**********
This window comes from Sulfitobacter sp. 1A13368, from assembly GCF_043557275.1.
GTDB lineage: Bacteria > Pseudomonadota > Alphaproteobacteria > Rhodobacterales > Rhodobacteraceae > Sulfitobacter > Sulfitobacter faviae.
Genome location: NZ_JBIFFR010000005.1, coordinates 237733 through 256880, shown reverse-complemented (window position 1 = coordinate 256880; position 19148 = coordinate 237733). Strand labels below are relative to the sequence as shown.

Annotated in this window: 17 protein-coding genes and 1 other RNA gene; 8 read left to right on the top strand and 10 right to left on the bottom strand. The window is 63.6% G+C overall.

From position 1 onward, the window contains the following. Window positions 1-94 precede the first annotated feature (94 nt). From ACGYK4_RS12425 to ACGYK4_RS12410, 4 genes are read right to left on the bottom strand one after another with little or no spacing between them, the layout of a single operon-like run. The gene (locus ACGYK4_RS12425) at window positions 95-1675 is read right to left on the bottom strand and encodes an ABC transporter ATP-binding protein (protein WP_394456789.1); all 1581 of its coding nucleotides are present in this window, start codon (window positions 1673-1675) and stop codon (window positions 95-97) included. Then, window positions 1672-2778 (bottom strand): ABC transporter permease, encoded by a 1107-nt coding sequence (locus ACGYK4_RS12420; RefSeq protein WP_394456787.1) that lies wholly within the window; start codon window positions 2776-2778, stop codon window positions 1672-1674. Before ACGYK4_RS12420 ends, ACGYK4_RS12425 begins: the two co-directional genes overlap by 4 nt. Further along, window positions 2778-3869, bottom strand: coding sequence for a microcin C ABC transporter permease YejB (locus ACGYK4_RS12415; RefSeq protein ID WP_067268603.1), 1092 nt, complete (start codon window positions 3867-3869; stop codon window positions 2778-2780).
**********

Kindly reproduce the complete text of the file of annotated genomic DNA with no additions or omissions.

This window comes from Sulfitobacter sp. 1A13368, from assembly GCF_043557275.1.
GTDB lineage: Bacteria > Pseudomonadota > Alphaproteobacteria > Rhodobacterales > Rhodobacteraceae > Sulfitobacter > Sulfitobacter faviae.
Genome location: NZ_JBIFFR010000005.1, coordinates 237733 through 256880, shown reverse-complemented (window position 1 = coordinate 256880; position 19148 = coordinate 237733). Strand labels below are relative to the sequence as shown.

Annotated in this window: 17 protein-coding genes and 1 other RNA gene; 8 read left to right on the top strand and 10 right to left on the bottom strand. The window is 63.6% G+C overall.

From position 1 onward, the window contains the following. Window positions 1-94 precede the first annotated feature (94 nt). From ACGYK4_RS12425 to ACGYK4_RS12410, 4 genes are read right to left on the bottom strand one after another with little or no spacing between them, the layout of a single operon-like run. The gene (locus ACGYK4_RS12425) at window positions 95-1675 is read right to left on the bottom strand and encodes an ABC transporter ATP-binding protein (protein WP_394456789.1); all 1581 of its coding nucleotides are present in this window, start codon (window positions 1673-1675) and stop codon (window positions 95-97) included. Then, window positions 1672-2778 (bottom strand): ABC transporter permease, encoded by a 1107-nt coding sequence (locus ACGYK4_RS12420; RefSeq protein WP_394456787.1) that lies wholly within the window; start codon window positions 2776-2778, stop codon window positions 1672-1674. Before ACGYK4_RS12420 ends, ACGYK4_RS12425 begins: the two co-directional genes overlap by 4 nt. Further along, window positions 2778-3869, bottom strand: coding sequence for a microcin C ABC transporter permease YejB (locus ACGYK4_RS12415; RefSeq protein ID WP_067268603.1), 1092 nt, complete (start codon window positions 3867-3869; stop codon window positions 2778-2780).